Blind Offers

Some investors make what’s called a “blind offer.” Blind offers are offers in real estate made sight unseen, or before the investor has seen the property in-person.

There are a several reasons why making a blind offer might be advantageous. A blind real estate offer is ideal for house flippers and other investors who aren’t looking for a permanent home and are only interested in the cash flow and appreciation of real estate properties. Return on investment (ROI), cash-on-cash return (CoC return), and other metrics that predict a successful investment can be calculated at home, and if the numbers work out, an investor may not need to see the home in-person. These investors will often have a local team or trusted real estate agent visit the property to verify its condition and suggest relevant contingencies for the purchase contract.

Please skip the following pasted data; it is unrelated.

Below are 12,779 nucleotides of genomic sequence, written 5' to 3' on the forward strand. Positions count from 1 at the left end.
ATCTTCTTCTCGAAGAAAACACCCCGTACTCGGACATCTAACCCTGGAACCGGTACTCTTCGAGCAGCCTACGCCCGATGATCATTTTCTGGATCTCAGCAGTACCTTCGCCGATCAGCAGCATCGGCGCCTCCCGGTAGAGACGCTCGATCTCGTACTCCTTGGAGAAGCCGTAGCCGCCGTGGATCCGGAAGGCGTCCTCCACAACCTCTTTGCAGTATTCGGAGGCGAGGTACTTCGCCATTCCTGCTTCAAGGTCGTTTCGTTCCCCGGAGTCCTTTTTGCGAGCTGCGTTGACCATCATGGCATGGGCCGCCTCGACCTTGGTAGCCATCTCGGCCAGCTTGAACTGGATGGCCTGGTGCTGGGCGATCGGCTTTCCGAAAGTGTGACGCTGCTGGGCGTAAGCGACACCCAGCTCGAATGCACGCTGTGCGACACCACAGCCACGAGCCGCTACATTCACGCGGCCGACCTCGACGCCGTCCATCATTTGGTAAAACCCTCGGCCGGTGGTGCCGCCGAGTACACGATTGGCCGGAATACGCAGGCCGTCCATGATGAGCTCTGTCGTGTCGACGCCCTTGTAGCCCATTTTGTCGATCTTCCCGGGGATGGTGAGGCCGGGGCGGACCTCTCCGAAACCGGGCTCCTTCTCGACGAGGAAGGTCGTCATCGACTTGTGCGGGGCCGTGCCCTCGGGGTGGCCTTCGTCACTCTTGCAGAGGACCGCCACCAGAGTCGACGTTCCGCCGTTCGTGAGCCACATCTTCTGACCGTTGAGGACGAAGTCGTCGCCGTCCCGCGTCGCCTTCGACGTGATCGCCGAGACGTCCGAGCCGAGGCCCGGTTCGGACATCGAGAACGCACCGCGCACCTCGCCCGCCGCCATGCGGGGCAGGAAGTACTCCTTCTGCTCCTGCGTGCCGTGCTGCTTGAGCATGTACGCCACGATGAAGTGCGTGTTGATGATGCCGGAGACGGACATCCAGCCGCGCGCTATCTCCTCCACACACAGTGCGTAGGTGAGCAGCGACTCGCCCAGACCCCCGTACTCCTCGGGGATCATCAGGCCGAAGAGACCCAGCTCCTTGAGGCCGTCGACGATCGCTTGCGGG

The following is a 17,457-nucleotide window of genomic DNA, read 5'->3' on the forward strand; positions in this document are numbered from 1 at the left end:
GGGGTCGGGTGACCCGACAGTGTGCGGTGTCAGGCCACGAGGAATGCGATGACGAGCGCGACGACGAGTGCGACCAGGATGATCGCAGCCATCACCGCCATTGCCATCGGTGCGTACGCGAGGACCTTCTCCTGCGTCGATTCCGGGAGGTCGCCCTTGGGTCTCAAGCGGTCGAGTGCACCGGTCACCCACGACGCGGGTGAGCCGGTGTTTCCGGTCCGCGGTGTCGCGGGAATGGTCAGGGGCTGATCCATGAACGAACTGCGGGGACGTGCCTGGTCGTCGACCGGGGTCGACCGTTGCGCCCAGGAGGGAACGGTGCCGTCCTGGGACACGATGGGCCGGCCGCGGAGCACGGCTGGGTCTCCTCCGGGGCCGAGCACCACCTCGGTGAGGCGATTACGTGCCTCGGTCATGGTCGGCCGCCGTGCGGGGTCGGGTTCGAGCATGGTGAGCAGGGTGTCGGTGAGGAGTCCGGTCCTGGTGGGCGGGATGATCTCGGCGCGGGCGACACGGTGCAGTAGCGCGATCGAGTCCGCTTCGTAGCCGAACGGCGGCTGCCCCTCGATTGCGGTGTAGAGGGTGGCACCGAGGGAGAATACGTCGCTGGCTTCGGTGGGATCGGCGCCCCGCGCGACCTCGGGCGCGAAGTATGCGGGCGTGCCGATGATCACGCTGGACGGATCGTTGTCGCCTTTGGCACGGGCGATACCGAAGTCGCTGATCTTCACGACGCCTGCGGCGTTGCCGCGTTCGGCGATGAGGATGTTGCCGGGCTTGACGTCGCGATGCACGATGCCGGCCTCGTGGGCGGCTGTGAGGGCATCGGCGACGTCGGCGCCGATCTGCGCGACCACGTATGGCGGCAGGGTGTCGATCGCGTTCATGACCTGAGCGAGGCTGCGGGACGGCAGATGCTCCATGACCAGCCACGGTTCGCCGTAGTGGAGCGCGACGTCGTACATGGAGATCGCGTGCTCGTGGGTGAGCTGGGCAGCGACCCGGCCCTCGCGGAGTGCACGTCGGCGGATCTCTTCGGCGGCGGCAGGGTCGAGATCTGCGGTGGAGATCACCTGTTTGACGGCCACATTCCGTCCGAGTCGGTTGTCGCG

Blind bids can also be useful even for buyers looking for permanent residencies if visiting the property is not feasible for an independent reason. For instance, during the COVID-19 pandemic, many home buyers were unable to visit properties in person due to travel and social distancing restrictions, leading to more people writing blind offers without seeing the property physically.

If you’re thinking about making a blind offer, be sure you understand how the blind bidding process works and how to virtually contact local individuals who can help by visiting the property in person. It’s often possible to take virtual tours of a property, which while they aren’t substitutes for meticulous in-person inspection, can still give you a decent idea of the property in the context of the local housing market. Additionally, read up on how to write blind offers and be sure to enlist the assistance of an experienced real estate professional who can help you find the best real estate properties to make a blind bid on.